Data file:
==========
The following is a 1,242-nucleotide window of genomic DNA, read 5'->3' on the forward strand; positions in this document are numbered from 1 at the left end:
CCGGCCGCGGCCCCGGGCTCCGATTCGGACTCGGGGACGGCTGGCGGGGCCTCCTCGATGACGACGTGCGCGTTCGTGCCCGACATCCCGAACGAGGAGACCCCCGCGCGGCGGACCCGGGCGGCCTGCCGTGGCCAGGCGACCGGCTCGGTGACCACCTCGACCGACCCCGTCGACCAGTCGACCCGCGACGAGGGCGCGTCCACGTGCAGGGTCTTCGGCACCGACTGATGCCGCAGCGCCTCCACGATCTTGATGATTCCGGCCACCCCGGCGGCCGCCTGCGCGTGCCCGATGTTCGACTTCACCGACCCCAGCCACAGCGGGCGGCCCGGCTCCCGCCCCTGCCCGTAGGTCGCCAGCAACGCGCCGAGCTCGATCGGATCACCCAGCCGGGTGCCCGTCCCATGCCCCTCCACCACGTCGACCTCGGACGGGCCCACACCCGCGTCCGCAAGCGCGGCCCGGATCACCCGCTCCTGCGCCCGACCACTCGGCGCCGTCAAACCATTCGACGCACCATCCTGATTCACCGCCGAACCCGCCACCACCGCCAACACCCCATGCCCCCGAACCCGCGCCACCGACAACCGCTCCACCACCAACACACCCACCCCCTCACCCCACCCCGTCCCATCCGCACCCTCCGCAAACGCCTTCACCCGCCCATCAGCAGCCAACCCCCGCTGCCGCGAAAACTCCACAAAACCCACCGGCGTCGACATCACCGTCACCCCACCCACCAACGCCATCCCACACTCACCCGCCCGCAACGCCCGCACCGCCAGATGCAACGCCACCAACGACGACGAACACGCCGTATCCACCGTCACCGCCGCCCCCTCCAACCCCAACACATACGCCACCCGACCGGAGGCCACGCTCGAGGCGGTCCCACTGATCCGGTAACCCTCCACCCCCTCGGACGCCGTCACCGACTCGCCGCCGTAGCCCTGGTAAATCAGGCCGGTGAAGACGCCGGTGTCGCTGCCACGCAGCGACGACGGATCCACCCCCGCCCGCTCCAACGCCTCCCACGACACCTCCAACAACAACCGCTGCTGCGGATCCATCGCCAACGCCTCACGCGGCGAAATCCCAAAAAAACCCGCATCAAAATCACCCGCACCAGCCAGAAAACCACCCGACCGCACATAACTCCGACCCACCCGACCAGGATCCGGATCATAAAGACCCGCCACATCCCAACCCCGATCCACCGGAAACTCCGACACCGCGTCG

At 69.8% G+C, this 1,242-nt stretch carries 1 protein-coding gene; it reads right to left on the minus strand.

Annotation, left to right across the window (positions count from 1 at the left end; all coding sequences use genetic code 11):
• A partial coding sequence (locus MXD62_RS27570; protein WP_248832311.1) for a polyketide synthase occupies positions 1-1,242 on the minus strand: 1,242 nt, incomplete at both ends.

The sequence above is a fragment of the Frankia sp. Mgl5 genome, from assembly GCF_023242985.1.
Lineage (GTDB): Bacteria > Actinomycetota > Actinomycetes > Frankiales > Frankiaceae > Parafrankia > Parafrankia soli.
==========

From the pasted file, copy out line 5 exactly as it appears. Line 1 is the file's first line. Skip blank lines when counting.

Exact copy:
• A partial coding sequence (locus MXD62_RS27570; protein WP_248832311.1) for a polyketide synthase occupies positions 1-1,242 on the minus strand: 1,242 nt, incomplete at both ends.